How To Prune Apple Trees

Whether you have a small yard, a large garden, or even a farm, fruit trees can be a bountiful addition to your property. From adding value to your home to decreasing your carbon footprint and feeding your family, fruit trees offer many benefits (via Summer Winds Nursery). However, when it comes to fruit trees, there's a bit of a learning curve; there are many factors to consider including pollination, climate, and pest control. In terms of malus domestica, known as the domesticated apple tree, pruning can be a big help. 

A centuries old practice, pruning involves trimming back excess branches, as well as removing any dead, diseased, or damaged wood from your trees. Along with removing any parts of your tree that may affect its health, pruning, according to The Spruce, allows for air to move freely through the branches and for sunlight to reach the interior and lower portions of your tree's canopy. Pruning also helps with tree growth, development, and potential fruit production.

Pruning can be done on standard and dwarf apple trees and is most effective in the last few weeks of winter. Pruning during this time of the year allows you to evaluate your tree's structure while it is dormant and the act of pruning is less stressful for your apple tree. Late winter pruning also provides you with the opportunity to remove any limbs that have been damaged by ice, wind, and snow.

How to prune a fruit tree

As for the tools that you'll need for pruning, HGTV recommends using hand pruners, loppers, a pruning saw, and a tape measure. You should also utilize safety gear such as leather gloves and safety glasses when pruning and err on the side of caution, especially when handling larger branches. Before you begin cutting branches off of your apple tree, make sure you know which types of branches you should be removing, how to cut the branches properly, and how much you should be removing overall.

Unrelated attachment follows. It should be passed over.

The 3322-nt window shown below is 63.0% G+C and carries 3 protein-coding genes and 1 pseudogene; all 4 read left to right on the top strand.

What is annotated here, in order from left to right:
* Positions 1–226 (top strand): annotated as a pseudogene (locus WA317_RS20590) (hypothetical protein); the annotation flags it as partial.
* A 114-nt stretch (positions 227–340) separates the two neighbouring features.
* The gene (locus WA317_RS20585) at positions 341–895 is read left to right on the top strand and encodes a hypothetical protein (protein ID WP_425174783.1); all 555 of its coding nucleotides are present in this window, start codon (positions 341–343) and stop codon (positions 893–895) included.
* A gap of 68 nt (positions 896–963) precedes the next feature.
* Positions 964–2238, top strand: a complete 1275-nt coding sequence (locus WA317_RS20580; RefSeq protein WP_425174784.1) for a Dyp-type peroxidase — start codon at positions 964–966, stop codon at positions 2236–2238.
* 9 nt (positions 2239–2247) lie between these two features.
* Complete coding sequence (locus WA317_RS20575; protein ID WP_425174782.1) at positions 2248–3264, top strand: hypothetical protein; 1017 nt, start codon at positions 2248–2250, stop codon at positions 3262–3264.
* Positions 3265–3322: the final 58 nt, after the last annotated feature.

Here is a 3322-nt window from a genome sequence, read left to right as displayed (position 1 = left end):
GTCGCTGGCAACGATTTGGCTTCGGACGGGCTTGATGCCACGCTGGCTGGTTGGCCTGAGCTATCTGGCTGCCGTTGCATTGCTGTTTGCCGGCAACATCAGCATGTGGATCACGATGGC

If you're pruning a young apple tree, make sure you have a shape in mind. For beginners, Lawn Starter suggests pruning your tree into a natural shape, a single or multiple leader shape, or an espaliered shape. But be careful when selecting a shape for your apple tree as each one has its own advantages and disadvantages. Some of them don't require as much pruning but produce smaller apples, while other shapes are better fit for tighter spaces and mimic vines.

How to prune your apple tree

Generally, you should remove about 25% of your apple tree's active growth during each pruning session. Look for branches that are too close to the central trunk, any crowded or crossed twigs, and any competing branches. They should be cut at their base, with any branches over an inch in diameter removed at the branch collar, which is where the branches meet the trunk. When it comes to deciding which branches to remove, a good rule of thumb is to keep the branches with the most buds. They will likely be more productive over time and won't hinder your apple tree's health.

You should also be heading back your apple tree, according to Lawn Starter, which will keep it from growing vertically. Routinely heading back your tree will encourage the branches to grow thicker, shorter, and increase the growth of the lower portions of your tree's canopy. Home Depot additionally recommends removing any water sprouts that grow straight up or down from the main branches, as well as suckers, which are fast growing shoots that grow from the roots and trunk of the tree.

Once you have removed the excess growth and diseased wood from your apple tree, make sure to pick up any downed branches that could reintroduce diseases and pests to your tree. You should also make sure to clean your tools to remove any extra sawdust and sap that could cause your gardening tools to rust.